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    ABSTRACT: The understanding of how nitrogen (N) to phosphorus (P) ratios regulate growth and chemical composition of algae is important to control the nutritional value of microalgae for industrial application. This study compared the impacts of N:P ratio manipulations on the growth, elements, lipid, fatty acids and protein contents of Tisochrysis lutea and Nannochloropsis oculata. F/2 medium was used as the basal formula to obtained six N:P ratios of 5:1, 10:1, 20:1, 30:1, 60:1 and 120:1 and tested on the algae species in triplicate. Growth rate was similar in both algal species across all N:P ratios, and the carbon content in T. lutea was higher than in N. oculata. However, the carbon contents were high in the N:P ratios of 5:1 and 120:1 and low from 10:1 to 60:1 N:P ratios for both T. lutea and N. oculata. There were no significant differences in cellular N and P, but the protein contents depended on algae species and were significantly affected by N:P ratios. The N:P ratio of 20:1 favoured algal growth and protein content, while the N:P ratio of 120:1 reduced algal growth and protein synthesis but increased lipid in both algae. The 20:1 N:P ratio favoured eicosapentaenoic acid (EPA) production in N. oculata and the 30:1 N:P ratio favours docosahexaenoic acid (DHA) production in T. lutea. This study indicates that N:P ratio manipulation is an effective strategy to change biochemical composition in algae and N or P limitation tends to lower polyunsaturated fatty acids (PUFA) contents in algae.
    Journal of Applied Phycology 12/2014; DOI:10.1007/s10811-014-0495-z · 2.56 Impact Factor
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    • "Significant progress in strain development and sustainable cultivation technologies are required to reduce the currently high production costs for algal biomass that is produced phototrophically. To date, a few green microalgae species such as Chlamydomonas, Dunaliella or Chlorella, and heterokont microalgae such as Phaeodactylum or Nannochloropsis have been successfully transformed [23]. Beyond mere transformation, adequate tools for the actual expression of unselected transgenes are required: they have been efficiently demonstrated so far in only a few algal species. "
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    ABSTRACT: Microalgae are considered a promising source for various high value products, such as carotenoids, ω-3 and ω-6 polyunsaturated fatty acids (PUFA). The unicellular green alga Lobosphaera (Parietochloris) incisa is an outstanding candidate for the efficient phototrophic production of arachidonic acid (AA), an essential ω-6 PUFA for infant brain development and a widely used ingredient in the baby formula industry. Although phototrophic production of such algal products has not yet been established, estimated costs are considered to be 2-5 times higher than competing heterotrophic production costs. This alga accumulates unprecedented amounts of AA within triacylglycerols and the molecular pathway of AA biosynthesis in L. incisa has been previously elucidated. Thus, progress in transformation and metabolic engineering of this high value alga could be exploited for increasing the efficient production of AA at competitive prices. We describe here the first successful transformation of L. incisa using the ble gene as a selection marker, under the control of the endogenous RBCS promoter. Furthermore, we have succeeded in the functional complementation of the L. incisa mutant strain P127, containing a mutated, inactive version of the delta-5 (Δ5) fatty acid desaturase gene. A copy of the functional Δ5 desaturase gene, linked to the ble selection marker, was transformed into the P127 mutant. The resulting transformants selected for zeocine resistant, had AA biosynthesis partially restored, indicating the functional complementation of the mutant strain with the wild-type gene. The results of this study present a platform for the successful genetic engineering of L. incisa and its long-chain PUFA metabolism.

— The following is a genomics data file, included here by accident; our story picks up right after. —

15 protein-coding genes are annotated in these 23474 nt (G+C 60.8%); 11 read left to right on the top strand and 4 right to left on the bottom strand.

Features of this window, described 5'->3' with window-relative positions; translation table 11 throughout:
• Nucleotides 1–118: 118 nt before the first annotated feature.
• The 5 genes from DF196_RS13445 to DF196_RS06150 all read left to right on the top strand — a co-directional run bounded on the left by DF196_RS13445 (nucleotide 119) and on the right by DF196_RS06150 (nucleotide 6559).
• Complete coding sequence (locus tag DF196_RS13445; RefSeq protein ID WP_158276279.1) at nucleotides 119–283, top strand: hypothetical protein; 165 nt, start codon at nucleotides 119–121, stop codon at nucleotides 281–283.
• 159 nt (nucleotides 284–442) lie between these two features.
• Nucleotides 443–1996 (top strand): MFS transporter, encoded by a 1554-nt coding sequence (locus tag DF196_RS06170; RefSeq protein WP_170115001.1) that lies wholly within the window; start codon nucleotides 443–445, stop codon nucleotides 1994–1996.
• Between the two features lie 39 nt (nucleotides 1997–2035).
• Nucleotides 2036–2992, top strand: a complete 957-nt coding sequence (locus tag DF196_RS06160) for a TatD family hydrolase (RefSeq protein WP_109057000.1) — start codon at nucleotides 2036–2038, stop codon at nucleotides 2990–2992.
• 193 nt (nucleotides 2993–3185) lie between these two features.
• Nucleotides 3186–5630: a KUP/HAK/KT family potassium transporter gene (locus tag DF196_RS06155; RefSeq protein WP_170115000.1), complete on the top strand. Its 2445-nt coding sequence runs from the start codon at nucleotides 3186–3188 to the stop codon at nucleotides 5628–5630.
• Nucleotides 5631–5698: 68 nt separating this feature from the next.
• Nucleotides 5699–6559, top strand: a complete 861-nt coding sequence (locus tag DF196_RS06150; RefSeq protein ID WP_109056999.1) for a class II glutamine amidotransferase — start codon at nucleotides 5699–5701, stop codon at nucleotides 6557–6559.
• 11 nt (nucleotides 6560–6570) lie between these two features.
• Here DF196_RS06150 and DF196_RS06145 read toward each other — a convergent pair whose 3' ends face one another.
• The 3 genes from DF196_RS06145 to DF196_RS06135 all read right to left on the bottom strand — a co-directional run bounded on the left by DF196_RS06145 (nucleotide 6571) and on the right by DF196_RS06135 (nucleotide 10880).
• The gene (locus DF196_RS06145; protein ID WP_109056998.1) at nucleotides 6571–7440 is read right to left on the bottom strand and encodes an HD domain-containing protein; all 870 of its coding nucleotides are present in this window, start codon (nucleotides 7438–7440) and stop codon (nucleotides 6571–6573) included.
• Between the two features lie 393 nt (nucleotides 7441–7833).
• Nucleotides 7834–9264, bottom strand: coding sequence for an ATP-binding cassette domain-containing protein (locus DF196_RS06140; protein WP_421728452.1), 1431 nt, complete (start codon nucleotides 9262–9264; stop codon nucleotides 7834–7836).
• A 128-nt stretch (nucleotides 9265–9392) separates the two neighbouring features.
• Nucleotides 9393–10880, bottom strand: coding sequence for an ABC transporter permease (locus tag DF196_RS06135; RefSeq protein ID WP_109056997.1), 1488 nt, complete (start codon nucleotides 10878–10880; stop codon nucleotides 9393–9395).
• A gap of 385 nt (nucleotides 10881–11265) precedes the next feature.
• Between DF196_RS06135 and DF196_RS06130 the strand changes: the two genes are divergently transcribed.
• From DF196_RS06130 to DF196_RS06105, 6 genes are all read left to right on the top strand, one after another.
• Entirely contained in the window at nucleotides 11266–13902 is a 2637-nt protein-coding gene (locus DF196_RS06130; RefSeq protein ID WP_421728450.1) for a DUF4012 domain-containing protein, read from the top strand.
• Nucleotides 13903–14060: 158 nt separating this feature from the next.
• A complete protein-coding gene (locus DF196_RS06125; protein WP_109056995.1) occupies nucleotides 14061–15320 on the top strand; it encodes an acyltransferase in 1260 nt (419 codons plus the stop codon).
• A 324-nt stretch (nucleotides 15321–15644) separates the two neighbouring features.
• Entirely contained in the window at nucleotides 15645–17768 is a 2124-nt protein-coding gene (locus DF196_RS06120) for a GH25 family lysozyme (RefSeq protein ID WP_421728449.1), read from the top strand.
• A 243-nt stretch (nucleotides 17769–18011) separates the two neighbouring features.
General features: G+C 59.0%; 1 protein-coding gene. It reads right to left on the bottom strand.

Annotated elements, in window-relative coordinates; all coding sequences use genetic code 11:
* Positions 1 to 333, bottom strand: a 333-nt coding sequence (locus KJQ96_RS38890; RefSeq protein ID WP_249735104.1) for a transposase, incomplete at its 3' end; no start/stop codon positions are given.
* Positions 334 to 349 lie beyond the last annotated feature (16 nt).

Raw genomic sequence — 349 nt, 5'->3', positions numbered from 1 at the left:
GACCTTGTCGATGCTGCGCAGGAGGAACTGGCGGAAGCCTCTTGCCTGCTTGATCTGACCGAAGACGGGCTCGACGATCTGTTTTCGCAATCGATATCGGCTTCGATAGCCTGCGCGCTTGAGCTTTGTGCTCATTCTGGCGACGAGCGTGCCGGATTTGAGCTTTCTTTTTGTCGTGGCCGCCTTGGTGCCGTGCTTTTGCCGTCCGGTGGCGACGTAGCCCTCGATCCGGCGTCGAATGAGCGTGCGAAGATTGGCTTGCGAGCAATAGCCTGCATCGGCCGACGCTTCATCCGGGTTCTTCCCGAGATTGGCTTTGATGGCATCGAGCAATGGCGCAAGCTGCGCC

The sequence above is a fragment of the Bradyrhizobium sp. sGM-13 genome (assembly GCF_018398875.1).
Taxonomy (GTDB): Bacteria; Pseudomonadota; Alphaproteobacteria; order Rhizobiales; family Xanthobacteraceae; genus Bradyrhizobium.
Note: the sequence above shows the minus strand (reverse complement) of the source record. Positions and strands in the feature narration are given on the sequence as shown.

PLoS ONE 08/2014; 9(8):e105223. DOI:10.1371/journal.pone.0105223 · 3.23 Impact Factor